“In the United States, we value autonomy and your independence above all else,” says Popejoy. “But if you really think about it, my independence may impede upon your independence. If an older adult says ‘I’m going home no matter what and you have to live with it.’ And the child says ‘I can’t handle it right now,’ that older adult has the right to make that decision. The child also has the right not to participate.”
Hospitals are stuck in the middle, but have to support both sides. Hospitals also must look at the spouse and appraise the situation. If the main caregiver is a 5-foot 1-inch, 100-pound woman, how will she be able to lift her 230-pound debilitated spouse?
It’s important to consider what will happen because such situations lead to subpar, degenerating care that end up in readmission.
Popejoy concedes she doesn’t have the solutions, but that hospitals need to consider their options. She says when hospitals return patients to the community, it’s often a complicated process of care coordination to find sources to help older adults manage at home.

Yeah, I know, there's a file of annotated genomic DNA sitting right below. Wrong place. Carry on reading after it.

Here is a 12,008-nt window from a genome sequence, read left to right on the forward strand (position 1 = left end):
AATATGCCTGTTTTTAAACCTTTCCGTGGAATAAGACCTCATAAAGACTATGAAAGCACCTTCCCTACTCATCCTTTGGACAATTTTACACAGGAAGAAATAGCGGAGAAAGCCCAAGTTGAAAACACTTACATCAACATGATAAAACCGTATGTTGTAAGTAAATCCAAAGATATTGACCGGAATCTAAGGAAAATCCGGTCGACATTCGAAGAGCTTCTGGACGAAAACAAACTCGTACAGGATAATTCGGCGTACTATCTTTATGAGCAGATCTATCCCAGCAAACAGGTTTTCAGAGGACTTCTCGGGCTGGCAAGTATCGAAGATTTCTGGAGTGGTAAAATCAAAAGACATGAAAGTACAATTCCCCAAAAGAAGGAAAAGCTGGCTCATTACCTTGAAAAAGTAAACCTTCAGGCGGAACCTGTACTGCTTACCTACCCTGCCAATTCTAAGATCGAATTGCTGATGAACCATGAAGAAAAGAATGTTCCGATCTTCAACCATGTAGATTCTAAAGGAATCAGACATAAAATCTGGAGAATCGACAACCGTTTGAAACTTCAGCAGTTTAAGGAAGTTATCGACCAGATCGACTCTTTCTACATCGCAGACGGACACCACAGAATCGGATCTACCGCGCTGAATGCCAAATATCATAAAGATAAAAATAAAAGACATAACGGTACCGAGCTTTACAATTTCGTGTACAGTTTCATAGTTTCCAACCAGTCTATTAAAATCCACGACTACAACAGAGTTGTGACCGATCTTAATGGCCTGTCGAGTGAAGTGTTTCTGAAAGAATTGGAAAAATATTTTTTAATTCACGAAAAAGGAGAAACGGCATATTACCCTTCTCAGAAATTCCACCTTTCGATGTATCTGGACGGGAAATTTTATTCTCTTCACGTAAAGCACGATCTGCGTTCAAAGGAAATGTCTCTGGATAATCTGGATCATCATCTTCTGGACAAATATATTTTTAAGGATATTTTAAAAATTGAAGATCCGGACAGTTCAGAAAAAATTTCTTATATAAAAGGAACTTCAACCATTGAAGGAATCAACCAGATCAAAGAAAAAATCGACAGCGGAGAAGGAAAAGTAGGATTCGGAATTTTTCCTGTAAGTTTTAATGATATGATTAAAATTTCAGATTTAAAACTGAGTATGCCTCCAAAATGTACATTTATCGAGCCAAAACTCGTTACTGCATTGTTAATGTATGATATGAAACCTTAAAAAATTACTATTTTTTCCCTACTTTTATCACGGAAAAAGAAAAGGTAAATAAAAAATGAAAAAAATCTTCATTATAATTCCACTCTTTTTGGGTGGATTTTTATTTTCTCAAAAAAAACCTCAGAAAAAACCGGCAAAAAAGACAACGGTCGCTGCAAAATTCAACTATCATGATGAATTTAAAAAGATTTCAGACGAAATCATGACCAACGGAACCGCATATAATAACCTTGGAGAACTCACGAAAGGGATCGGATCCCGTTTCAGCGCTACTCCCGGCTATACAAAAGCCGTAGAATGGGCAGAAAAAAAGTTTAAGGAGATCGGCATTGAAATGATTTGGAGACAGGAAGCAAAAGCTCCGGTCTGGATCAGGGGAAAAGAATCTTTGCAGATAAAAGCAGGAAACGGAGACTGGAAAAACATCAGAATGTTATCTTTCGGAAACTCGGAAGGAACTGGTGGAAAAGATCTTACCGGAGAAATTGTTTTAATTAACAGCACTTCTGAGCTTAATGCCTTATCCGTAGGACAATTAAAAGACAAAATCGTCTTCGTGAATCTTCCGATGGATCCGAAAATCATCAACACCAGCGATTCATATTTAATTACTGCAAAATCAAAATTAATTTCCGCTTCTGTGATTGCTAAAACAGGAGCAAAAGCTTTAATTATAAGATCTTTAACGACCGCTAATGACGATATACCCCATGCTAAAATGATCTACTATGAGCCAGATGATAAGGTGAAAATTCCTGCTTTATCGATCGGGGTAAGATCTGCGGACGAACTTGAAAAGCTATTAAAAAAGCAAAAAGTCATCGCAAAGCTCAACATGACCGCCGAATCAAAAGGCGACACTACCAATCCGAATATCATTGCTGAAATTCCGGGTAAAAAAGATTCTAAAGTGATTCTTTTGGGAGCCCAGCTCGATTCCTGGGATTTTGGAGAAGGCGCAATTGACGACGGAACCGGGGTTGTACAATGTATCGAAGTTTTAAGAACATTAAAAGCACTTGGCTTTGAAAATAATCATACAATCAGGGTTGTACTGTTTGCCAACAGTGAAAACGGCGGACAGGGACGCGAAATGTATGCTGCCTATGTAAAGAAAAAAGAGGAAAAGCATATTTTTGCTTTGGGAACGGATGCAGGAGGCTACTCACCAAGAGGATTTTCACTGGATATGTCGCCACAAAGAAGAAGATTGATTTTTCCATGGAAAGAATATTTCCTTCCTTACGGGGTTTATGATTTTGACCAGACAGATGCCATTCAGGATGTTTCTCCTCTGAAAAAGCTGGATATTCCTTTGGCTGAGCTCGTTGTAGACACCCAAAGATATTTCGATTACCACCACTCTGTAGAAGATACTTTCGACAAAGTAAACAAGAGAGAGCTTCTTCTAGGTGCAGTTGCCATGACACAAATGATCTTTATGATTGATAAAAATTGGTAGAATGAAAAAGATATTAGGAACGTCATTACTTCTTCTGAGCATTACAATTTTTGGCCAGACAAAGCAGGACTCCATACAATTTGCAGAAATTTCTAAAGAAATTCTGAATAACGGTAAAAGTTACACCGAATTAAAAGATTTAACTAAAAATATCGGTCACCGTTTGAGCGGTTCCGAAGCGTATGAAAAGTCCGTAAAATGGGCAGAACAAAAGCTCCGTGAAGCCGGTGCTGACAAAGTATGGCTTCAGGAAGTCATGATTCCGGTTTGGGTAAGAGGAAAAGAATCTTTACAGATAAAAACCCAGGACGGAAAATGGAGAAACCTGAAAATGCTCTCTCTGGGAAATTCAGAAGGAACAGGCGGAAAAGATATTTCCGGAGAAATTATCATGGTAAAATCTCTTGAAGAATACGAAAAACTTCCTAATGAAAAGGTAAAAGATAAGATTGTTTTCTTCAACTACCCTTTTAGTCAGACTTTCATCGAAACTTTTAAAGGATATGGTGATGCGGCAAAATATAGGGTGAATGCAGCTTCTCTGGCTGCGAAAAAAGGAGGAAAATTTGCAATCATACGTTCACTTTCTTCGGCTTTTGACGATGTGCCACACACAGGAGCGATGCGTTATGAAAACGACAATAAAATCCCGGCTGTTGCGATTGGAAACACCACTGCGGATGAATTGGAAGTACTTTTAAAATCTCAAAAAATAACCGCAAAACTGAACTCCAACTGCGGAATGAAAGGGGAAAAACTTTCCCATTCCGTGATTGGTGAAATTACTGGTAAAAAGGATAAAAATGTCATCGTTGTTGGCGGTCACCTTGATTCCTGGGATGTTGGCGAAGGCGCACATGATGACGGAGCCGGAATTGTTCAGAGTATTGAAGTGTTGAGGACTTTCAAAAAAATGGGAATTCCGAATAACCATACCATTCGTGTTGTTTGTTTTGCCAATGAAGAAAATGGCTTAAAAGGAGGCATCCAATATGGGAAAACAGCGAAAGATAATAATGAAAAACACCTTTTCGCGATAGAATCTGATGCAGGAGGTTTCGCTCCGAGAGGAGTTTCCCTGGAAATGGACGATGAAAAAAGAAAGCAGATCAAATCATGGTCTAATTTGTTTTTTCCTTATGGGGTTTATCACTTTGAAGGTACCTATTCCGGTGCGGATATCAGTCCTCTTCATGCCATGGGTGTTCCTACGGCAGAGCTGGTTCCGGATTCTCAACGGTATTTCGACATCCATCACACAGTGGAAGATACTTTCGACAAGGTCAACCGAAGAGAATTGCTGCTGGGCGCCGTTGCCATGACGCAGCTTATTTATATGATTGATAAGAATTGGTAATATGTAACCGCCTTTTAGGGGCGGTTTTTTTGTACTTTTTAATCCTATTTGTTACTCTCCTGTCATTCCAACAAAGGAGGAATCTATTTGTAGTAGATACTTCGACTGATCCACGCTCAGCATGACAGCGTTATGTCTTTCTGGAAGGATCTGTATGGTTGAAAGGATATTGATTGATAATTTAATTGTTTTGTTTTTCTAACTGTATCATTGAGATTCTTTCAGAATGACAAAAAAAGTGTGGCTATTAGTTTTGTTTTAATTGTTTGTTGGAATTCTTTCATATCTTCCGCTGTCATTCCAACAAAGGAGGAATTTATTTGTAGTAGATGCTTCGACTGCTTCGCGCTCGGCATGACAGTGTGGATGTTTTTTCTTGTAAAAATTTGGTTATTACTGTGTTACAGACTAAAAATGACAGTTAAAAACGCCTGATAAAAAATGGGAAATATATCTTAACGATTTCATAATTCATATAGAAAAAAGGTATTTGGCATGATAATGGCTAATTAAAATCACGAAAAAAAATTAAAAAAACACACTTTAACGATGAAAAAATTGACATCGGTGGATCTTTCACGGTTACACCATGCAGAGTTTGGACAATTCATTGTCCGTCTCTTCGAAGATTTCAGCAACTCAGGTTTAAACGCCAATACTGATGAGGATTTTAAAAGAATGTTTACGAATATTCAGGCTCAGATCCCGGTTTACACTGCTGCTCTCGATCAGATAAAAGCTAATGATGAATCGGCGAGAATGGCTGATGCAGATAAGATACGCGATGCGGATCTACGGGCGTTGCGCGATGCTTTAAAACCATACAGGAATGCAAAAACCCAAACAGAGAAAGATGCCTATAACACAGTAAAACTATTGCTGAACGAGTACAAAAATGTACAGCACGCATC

“Hospitals are not well placed to do that,” says Popejoy. Patients are admitted for relatively short times and it’s difficult to discover intricacies of living and family arrangements in a short time. “But hospitals will have to get better at partnering with different community organizations and performing solid handoffs and communicating with patients and families to build solid plans that work, otherwise patients end up back in the hospital,” she says.
Home health keeps patients for an average of two weeks. “That’s about the amount of time they are starting to become unstable again,” she says
She said hospitals must be realistic about discharge plans. Is the plan simply to get the patient out of the hospital? Or is the plan to get them out and keep them out? Hospitals are paying the biggest price for readmissions, but it will take even more effort to solve the problem.